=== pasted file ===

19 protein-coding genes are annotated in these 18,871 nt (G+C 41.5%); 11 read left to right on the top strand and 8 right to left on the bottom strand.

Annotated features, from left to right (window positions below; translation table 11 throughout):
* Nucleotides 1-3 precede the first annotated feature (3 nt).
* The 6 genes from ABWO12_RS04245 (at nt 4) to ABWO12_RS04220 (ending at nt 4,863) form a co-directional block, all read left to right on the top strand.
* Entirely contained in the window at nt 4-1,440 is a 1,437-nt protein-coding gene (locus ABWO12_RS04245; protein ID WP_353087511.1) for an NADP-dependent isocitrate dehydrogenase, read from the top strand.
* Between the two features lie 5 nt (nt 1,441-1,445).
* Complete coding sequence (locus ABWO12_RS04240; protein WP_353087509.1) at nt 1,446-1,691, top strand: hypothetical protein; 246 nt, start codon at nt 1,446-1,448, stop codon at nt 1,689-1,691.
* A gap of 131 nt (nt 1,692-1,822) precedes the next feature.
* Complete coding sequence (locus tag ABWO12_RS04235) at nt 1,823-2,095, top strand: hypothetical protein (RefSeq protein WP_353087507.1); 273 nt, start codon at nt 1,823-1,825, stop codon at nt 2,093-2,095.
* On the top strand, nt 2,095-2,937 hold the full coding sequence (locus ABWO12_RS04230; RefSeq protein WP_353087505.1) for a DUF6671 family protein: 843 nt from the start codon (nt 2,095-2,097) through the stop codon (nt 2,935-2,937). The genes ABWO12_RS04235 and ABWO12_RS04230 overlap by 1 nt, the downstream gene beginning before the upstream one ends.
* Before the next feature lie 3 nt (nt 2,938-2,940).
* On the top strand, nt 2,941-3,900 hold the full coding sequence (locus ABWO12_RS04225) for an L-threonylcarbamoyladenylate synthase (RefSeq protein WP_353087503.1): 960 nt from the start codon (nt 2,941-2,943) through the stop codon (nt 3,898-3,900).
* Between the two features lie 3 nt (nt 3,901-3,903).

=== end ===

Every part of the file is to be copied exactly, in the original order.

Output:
19 protein-coding genes are annotated in these 18,871 nt (G+C 41.5%); 11 read left to right on the top strand and 8 right to left on the bottom strand.

Annotated features, from left to right (window positions below; translation table 11 throughout):
* Nucleotides 1-3 precede the first annotated feature (3 nt).
* The 6 genes from ABWO12_RS04245 (at nt 4) to ABWO12_RS04220 (ending at nt 4,863) form a co-directional block, all read left to right on the top strand.
* Entirely contained in the window at nt 4-1,440 is a 1,437-nt protein-coding gene (locus ABWO12_RS04245; protein ID WP_353087511.1) for an NADP-dependent isocitrate dehydrogenase, read from the top strand.
* Between the two features lie 5 nt (nt 1,441-1,445).
* Complete coding sequence (locus ABWO12_RS04240; protein WP_353087509.1) at nt 1,446-1,691, top strand: hypothetical protein; 246 nt, start codon at nt 1,446-1,448, stop codon at nt 1,689-1,691.
* A gap of 131 nt (nt 1,692-1,822) precedes the next feature.
* Complete coding sequence (locus tag ABWO12_RS04235) at nt 1,823-2,095, top strand: hypothetical protein (RefSeq protein WP_353087507.1); 273 nt, start codon at nt 1,823-1,825, stop codon at nt 2,093-2,095.
* On the top strand, nt 2,095-2,937 hold the full coding sequence (locus ABWO12_RS04230; RefSeq protein WP_353087505.1) for a DUF6671 family protein: 843 nt from the start codon (nt 2,095-2,097) through the stop codon (nt 2,935-2,937). The genes ABWO12_RS04235 and ABWO12_RS04230 overlap by 1 nt, the downstream gene beginning before the upstream one ends.
* Before the next feature lie 3 nt (nt 2,938-2,940).
* On the top strand, nt 2,941-3,900 hold the full coding sequence (locus ABWO12_RS04225) for an L-threonylcarbamoyladenylate synthase (RefSeq protein WP_353087503.1): 960 nt from the start codon (nt 2,941-2,943) through the stop codon (nt 3,898-3,900).
* Between the two features lie 3 nt (nt 3,901-3,903).